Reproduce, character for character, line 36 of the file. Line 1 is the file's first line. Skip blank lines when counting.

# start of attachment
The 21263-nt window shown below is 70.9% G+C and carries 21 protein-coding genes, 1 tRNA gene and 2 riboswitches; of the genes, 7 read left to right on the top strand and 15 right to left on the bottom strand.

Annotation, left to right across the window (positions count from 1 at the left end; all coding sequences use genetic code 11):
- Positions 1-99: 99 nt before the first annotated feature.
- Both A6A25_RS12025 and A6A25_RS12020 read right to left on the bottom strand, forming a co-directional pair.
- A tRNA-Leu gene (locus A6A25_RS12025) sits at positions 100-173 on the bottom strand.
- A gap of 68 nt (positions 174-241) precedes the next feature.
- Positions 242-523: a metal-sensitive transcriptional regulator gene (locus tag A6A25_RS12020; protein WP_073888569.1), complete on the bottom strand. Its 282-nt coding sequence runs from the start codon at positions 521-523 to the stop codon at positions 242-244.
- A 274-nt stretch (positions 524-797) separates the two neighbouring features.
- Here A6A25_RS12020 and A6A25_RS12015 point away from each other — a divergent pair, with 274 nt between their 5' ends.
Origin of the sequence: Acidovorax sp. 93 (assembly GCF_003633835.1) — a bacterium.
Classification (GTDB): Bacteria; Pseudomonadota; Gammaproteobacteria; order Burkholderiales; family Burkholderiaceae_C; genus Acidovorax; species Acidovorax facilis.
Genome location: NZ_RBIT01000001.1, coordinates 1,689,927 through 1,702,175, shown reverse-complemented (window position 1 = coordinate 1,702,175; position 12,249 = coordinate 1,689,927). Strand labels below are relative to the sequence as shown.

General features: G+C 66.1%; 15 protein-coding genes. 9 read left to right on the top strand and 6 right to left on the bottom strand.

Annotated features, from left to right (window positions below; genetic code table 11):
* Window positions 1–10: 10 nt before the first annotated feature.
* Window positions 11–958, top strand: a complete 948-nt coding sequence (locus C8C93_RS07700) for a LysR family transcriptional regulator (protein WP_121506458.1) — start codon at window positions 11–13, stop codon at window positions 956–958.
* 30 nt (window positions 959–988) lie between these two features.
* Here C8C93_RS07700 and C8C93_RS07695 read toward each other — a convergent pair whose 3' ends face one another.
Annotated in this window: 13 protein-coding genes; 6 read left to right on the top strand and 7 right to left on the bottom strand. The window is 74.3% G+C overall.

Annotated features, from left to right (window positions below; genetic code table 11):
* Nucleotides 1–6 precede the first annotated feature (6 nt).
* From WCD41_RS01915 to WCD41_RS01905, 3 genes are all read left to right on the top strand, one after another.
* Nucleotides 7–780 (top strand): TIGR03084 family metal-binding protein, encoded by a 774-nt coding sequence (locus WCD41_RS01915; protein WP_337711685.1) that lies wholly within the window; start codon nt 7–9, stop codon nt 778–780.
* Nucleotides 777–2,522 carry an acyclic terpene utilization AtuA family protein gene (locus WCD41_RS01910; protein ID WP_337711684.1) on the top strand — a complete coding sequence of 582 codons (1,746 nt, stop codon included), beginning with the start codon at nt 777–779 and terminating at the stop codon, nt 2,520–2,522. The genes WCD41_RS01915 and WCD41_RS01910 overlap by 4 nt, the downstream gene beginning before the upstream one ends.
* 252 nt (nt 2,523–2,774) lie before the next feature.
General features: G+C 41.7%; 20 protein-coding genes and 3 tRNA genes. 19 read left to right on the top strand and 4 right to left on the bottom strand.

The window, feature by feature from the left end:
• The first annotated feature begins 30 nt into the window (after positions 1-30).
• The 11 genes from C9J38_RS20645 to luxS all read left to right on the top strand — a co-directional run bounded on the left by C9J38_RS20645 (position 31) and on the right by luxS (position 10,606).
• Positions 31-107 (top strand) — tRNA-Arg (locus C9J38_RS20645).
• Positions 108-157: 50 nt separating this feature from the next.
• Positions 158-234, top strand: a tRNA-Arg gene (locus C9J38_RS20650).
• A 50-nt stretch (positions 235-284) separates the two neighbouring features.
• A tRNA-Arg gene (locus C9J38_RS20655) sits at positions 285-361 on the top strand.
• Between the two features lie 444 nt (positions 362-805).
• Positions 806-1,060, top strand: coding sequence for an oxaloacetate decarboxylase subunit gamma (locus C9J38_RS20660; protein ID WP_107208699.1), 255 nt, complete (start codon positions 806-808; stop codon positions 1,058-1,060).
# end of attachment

• Positions 806-1,060, top strand: coding sequence for an oxaloacetate decarboxylase subunit gamma (locus C9J38_RS20660; protein ID WP_107208699.1), 255 nt, complete (start codon positions 806-808; stop codon positions 1,058-1,060).